Upper Case and Lower Case Letters

The use of “upper case” and “lower case” when describing capital letters or “small” letters comes from the early printing days. Each letter was made into a block. The block letters were placed by hand in a row to make words that would be inked and then paper would be placed on top of the ink to create the printed page.

The blocks were stored in boxes called “cases.” The printers separated the “capital” letters from the smaller letters to make it easier to find the correct size, so they decided to store the capital letters in a case above the one for the smaller letters. The result? “Upper” case letters are today’s capital letters. “Lower” case letters are our smaller letters.

2 thoughts on “Upper Case and Lower Case Letters”

  1. Blocks of letters were ‘set’ in rows… backwards, so that when the sheet was laid atop the blocks and ‘pressed’ down they were imprinted on the paper in the right direction.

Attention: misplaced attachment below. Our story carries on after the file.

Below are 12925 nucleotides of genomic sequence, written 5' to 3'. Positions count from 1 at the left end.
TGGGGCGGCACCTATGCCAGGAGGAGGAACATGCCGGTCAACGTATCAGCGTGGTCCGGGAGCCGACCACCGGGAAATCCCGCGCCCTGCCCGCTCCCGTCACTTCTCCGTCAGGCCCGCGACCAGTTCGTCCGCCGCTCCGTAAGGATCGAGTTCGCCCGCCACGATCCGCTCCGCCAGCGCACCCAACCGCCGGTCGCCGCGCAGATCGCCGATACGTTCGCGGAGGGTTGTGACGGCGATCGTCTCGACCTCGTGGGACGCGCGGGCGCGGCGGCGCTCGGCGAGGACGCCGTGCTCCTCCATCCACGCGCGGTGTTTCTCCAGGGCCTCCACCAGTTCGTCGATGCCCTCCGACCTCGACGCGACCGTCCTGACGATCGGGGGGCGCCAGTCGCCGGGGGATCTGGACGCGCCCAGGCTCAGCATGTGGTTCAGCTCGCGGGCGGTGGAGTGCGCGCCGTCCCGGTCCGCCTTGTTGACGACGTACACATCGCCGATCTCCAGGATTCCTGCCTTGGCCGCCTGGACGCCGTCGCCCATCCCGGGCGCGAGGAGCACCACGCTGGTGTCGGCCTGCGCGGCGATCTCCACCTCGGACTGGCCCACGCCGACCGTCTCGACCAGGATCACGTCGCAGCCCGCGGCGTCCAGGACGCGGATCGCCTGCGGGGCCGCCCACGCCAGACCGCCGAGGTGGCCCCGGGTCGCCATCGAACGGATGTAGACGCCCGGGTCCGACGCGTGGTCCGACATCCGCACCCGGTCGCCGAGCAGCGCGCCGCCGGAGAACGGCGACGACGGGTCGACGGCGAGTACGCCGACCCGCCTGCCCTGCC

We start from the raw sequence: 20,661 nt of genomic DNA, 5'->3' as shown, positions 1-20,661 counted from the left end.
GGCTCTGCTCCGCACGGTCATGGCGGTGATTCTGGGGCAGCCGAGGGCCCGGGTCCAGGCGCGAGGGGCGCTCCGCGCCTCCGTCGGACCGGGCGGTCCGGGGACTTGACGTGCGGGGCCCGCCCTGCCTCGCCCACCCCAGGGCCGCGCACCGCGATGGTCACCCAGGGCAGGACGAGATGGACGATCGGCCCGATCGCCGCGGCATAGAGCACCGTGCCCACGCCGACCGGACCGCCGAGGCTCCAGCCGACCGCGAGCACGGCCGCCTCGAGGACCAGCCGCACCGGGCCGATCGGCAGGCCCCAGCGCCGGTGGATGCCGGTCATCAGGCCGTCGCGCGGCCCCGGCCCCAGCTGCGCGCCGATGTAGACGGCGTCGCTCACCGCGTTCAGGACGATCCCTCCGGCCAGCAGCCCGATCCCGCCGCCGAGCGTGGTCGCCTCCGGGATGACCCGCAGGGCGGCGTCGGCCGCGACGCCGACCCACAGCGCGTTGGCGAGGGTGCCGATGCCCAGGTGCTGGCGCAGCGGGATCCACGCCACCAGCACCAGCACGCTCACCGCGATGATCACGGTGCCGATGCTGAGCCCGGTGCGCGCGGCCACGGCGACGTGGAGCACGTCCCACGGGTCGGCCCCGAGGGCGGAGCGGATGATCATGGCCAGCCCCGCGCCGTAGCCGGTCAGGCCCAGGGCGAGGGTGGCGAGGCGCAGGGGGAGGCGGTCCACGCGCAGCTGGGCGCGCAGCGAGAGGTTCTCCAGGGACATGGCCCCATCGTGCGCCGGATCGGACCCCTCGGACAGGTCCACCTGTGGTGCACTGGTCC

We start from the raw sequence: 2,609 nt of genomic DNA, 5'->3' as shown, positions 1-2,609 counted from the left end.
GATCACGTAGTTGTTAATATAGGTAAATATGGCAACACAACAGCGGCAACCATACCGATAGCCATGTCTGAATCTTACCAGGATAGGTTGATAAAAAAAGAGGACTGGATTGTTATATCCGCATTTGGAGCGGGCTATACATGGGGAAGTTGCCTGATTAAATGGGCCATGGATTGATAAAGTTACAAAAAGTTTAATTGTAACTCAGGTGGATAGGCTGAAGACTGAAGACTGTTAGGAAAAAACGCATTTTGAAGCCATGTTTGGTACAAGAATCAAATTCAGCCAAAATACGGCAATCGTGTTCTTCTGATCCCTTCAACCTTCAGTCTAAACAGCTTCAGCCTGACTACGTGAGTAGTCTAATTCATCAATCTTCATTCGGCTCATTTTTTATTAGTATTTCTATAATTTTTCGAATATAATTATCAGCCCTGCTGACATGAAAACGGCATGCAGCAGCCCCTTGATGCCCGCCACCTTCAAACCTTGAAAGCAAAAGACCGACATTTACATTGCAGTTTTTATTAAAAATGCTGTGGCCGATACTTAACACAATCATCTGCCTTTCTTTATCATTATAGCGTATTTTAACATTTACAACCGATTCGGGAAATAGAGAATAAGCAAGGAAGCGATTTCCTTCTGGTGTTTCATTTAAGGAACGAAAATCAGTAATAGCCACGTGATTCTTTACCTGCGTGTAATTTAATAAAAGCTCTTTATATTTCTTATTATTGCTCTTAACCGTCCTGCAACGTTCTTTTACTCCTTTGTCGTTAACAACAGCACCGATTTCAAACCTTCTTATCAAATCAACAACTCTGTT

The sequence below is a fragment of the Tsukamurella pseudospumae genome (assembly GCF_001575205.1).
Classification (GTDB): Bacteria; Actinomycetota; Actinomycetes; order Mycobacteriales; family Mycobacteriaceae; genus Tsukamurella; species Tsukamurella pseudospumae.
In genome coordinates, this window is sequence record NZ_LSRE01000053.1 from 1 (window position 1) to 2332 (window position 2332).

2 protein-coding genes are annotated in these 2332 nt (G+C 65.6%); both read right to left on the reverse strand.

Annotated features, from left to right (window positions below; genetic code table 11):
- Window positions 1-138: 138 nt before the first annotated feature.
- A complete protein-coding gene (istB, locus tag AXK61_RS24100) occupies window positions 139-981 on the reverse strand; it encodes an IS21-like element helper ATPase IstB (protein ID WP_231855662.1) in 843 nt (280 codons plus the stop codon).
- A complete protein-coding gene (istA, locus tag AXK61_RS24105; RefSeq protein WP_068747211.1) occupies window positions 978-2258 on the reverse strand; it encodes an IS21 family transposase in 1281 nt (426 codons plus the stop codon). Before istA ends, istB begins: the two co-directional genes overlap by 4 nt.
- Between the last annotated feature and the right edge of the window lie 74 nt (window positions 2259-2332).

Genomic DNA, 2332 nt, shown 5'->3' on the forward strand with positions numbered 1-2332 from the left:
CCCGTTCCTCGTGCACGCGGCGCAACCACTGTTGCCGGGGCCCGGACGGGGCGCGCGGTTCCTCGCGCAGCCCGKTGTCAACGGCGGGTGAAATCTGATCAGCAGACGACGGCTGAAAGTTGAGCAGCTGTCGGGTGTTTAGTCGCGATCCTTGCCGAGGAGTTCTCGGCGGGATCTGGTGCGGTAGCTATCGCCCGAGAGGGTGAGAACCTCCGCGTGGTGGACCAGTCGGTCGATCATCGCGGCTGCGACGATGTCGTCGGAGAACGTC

[Compliments of my wife who learned that when she started her advertising career.]

  2. Great information, John; thanks! Backwards – clever!
    The days of type-setting and the printing press (so that people didn’t have to press the paper on the blocks by hand) were certainly monumental developments in the human world. In fact, some folks think that written history is the biggest difference between humans and other living things. Subsequently, the ability to print information quickly for a large audience must have been an amazing advancement to experience. Unfortunately, in my teaching experience, reliance on the printed word for tests causes problems for people who learn better through oral communication or kinesthetic experience. More on Learning Styles in a future post!


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